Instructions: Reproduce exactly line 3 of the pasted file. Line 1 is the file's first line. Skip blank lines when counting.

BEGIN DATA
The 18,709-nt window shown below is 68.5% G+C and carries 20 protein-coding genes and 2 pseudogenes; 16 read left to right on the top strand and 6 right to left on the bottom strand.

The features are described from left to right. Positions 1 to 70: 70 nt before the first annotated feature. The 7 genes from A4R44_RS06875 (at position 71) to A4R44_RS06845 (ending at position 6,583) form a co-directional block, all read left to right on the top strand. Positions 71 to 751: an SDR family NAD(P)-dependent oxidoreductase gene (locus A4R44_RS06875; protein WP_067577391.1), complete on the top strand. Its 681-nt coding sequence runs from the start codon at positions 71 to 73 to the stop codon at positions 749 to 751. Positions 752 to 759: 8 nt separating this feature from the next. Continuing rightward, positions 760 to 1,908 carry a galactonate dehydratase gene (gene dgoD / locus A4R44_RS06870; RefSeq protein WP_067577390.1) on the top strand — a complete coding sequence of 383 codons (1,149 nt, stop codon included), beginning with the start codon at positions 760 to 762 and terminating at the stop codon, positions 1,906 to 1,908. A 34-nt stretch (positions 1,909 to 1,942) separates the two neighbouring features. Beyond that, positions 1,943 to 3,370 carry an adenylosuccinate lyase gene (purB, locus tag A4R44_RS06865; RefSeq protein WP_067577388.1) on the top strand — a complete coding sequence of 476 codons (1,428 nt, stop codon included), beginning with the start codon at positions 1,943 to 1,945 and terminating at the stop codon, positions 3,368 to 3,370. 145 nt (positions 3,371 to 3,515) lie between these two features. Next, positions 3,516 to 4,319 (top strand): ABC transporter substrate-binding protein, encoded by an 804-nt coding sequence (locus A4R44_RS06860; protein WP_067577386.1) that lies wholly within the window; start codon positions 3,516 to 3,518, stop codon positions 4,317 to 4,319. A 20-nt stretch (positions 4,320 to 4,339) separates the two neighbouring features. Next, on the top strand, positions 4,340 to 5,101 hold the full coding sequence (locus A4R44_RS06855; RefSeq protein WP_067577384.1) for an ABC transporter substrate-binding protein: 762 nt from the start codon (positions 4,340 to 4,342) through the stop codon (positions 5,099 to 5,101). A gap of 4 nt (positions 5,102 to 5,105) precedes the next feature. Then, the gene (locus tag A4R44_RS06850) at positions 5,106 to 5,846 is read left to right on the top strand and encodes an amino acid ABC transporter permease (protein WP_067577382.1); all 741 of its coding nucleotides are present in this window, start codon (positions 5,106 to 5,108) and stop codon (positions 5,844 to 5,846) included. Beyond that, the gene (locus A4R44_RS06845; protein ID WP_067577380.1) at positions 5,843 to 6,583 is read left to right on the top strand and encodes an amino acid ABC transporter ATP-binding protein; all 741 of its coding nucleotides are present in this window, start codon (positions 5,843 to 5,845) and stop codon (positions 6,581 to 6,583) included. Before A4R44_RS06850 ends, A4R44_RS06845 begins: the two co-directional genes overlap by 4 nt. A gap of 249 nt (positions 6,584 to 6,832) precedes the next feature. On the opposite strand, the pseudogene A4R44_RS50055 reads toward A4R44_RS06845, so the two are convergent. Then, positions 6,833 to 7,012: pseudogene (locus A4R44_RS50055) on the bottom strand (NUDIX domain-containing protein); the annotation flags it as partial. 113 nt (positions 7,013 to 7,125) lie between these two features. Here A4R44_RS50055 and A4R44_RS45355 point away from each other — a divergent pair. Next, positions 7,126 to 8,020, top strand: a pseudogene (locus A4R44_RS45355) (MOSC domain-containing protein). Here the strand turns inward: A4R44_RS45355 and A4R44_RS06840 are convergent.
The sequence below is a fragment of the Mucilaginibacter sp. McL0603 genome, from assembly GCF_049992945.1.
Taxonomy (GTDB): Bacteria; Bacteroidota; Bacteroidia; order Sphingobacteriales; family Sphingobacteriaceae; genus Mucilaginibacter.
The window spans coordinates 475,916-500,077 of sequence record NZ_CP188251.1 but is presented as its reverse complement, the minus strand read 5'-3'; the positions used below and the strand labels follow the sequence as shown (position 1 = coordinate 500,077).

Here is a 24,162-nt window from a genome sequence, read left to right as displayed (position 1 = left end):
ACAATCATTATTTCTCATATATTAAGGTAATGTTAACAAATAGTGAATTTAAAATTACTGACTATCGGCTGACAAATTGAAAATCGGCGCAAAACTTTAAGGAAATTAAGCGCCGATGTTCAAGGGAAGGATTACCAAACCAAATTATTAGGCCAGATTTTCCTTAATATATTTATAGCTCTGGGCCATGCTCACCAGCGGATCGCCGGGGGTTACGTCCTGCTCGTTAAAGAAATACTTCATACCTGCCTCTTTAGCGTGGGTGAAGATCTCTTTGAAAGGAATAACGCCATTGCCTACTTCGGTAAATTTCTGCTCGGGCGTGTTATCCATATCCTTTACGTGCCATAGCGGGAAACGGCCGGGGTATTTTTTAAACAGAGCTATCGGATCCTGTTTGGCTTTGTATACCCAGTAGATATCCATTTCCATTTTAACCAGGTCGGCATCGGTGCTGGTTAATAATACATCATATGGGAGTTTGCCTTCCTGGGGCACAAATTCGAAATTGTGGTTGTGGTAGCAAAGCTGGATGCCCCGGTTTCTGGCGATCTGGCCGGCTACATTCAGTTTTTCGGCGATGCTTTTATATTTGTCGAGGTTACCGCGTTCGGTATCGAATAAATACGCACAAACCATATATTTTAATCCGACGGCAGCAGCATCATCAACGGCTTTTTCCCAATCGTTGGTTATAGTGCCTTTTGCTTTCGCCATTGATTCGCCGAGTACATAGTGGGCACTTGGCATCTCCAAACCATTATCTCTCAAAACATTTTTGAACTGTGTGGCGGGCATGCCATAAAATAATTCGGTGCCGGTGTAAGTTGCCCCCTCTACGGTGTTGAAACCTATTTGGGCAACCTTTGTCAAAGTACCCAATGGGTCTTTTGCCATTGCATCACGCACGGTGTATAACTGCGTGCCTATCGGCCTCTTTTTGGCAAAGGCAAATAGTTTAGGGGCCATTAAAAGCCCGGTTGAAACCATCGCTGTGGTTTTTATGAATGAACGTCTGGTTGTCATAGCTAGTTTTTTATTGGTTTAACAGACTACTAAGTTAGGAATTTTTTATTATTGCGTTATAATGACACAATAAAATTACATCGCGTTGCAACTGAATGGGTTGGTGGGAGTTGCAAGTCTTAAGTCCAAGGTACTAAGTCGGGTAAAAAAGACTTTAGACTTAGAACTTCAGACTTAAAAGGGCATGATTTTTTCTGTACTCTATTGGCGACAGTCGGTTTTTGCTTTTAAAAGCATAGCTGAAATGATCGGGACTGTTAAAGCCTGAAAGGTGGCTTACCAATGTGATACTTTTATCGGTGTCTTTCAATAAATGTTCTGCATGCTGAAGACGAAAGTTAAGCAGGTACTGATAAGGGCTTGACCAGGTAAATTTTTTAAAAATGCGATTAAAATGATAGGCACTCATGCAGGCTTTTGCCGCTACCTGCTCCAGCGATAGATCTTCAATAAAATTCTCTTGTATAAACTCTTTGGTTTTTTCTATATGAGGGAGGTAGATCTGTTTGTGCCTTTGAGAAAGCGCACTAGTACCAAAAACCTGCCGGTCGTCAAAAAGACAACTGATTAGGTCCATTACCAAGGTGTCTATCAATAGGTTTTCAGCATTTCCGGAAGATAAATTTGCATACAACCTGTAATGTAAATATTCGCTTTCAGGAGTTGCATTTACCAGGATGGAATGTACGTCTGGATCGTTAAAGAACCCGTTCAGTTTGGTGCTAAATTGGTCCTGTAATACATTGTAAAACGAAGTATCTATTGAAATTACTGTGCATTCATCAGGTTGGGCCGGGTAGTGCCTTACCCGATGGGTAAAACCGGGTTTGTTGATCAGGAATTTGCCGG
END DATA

The sequence below is a fragment of the Mucilaginibacter sp. McL0603 genome, from assembly GCF_049992945.1.